I have always loved gardening.  In Connecticut, where I grew up, I remember  my Mom and Dad’s  huge veggie garden.  We had corn, beans, peas, squashes of all kinds, tomatoes, cukes, and melons.  My Dad planted peanuts and potatoes so we kids could see how they grew.  He grew raspberries and pumpkins.. I think as much for the grandkids as for him. There were always rows of Mom’s “cut and come again” zinnias and my Dad’s pink dahlias planted in long rows at the edge.  My Mom planted snapdragons, marigolds, blue ageratum , sweet alyssum and other annuals in a long bed in front of the fieldstone walls overlooking the veggie garden and the field.  The perennials I remember most were the peonies.  My Dad also had fruit trees – peaches, pears, apples, plums, and apricots.    We always helped pick the veggies and were often pressed into service deadheading the zinnias, weeding, watering etc.   I remember some nights swatting the mosquitoes away while trying to get all the beans picked before dark.   Child labor?  You bet!  My parents froze those veggies, and we ate our own produce all winter long.

Although most of my early gardening experiences were about growing our own food and having pretty flowers in the house,  I  also remember  creating little gardens from acorns, moss and twigs at our cabin in Maine in the summertime.  I guess I made fairie gardens before they became fashionable.  I’ve always needed to have something growing no matter where I lived.  After college and marriage ( the apartment days in Minnesota),  it was often only a tomato plant on a patio, an herb in a windowsill, or “Fred” the giant philodendron to feed my gardening habit.  Oh how I longed for my own plot of dirt.

We moved back East and as we moved from house to house –  Connecticut , to Rhode Island , and now Massachusetts, I learned stuff.  The gardens weren’t much in the beginning… marigolds, blue ageratum, sweet alyssum, zinneas, snapdragons – mostly the stuff my Mom had planted.  I carved small veggie gardens out of the yard – those first tomatoes were fantastic.  There wasn’t a lot of time for creativity with remodeling, raising kids, moving around, but when we moved  from Connecticut to Rhode Island, I tried some perennials.  My Mom brought some Jacob’s Ladder as a housewarming gift, and she dug up some of her favorite mums.  One sister gave me lilies for my birthday.  Another brought me plants from her own garden.  I started reading about gardens and visiting nurseries and finding out that I just had to have more plants.  I didn’t have a lot of space…..probably a good thing.  So although we lived in Rhode Island for 20 years, my collection of plants wasn’t huge…. also a good thing because when we moved to Massachusetts, I took a lot of  my plants with me.  I dug pieces of that Jacob’s Ladder and the lilies and pieces of all the special plants that mean something to me to start a new garden in 2001.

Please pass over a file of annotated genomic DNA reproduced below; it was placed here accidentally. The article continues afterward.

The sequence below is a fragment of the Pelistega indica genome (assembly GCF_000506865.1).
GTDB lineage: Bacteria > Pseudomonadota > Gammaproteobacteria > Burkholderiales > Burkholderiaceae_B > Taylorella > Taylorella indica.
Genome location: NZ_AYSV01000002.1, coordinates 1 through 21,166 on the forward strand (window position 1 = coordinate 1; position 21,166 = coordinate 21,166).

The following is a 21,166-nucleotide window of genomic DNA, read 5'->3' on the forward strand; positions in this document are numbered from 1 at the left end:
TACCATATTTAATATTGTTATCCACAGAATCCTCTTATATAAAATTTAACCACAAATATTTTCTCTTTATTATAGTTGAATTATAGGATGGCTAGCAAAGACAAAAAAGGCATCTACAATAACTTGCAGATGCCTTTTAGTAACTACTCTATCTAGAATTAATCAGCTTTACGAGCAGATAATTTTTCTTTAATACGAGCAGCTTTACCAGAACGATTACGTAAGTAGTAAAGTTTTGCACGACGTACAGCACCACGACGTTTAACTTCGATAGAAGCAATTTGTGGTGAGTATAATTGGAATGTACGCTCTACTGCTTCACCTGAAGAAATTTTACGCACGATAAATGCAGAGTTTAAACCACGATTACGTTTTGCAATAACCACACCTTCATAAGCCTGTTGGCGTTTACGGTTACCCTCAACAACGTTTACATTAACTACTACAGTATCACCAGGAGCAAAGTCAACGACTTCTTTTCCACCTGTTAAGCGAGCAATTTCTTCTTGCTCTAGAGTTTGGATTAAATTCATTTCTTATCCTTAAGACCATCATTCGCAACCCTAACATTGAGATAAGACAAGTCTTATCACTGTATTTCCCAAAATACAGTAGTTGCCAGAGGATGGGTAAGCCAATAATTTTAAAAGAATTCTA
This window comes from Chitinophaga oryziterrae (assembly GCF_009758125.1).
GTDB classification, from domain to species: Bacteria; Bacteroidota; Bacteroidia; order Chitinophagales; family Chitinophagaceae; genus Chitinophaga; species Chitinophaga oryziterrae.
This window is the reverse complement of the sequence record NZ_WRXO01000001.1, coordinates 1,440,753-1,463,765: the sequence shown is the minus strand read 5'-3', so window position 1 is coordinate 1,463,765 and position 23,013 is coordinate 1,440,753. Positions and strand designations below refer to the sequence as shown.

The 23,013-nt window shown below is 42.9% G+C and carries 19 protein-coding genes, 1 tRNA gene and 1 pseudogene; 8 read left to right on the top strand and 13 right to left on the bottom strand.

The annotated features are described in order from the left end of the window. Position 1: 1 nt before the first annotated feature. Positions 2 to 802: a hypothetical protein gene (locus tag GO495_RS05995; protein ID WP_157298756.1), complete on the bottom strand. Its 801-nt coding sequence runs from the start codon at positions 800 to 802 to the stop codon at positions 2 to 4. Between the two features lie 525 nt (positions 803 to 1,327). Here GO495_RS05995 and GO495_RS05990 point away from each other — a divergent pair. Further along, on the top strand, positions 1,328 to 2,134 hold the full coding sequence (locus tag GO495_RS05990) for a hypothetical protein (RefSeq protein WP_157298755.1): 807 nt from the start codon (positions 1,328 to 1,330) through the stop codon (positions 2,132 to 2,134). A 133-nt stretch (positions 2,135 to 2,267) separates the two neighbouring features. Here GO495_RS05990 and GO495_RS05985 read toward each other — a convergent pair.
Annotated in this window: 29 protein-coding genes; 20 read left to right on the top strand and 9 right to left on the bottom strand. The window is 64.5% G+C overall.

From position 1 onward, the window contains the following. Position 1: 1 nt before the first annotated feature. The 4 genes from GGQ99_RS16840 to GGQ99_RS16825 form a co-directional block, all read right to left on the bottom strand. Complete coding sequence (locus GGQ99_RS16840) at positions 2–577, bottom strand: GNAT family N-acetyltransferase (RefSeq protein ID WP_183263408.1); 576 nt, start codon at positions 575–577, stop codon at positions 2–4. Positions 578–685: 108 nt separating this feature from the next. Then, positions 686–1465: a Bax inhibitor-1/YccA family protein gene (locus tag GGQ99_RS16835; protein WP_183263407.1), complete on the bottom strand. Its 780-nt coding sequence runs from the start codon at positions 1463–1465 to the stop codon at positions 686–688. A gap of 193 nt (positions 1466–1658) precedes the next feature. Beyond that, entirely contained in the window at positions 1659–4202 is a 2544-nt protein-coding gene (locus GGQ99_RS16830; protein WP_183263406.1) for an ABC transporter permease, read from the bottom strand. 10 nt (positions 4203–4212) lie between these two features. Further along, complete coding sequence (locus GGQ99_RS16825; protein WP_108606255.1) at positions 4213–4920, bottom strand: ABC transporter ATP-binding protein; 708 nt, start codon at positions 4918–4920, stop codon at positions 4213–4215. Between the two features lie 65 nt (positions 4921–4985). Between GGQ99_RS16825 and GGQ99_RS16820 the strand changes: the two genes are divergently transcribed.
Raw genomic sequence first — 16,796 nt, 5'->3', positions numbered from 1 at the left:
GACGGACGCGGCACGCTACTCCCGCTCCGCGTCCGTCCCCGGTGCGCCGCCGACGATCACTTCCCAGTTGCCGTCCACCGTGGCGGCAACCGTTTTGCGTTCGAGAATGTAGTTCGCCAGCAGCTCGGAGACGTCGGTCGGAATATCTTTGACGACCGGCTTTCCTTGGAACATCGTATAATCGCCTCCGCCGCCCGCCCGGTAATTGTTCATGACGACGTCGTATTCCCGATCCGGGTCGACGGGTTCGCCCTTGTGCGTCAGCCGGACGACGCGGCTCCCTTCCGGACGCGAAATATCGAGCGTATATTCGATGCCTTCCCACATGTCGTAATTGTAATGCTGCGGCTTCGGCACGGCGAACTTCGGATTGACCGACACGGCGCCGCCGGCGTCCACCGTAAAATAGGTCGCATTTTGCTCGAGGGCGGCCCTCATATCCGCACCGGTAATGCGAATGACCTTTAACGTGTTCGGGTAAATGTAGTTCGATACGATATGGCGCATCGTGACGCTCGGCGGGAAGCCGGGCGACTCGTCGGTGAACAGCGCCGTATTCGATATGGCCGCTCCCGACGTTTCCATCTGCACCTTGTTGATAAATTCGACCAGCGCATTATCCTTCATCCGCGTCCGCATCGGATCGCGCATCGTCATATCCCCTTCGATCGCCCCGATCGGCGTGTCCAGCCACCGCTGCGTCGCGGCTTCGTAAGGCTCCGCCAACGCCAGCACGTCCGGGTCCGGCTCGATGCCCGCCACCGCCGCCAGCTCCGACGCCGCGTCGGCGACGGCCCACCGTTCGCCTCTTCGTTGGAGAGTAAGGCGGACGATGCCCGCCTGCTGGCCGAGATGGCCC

My gardening knowledge has expanded greatly – due to my garden club friends, a lot of reading, and trial and error.  My plant collection has grown – oh my has it grown.   With this blog, I hope to share the ups and downs of creating and maintaining my special garden here in Massachusetts.  Welcome to Gramma Penny’s Garden.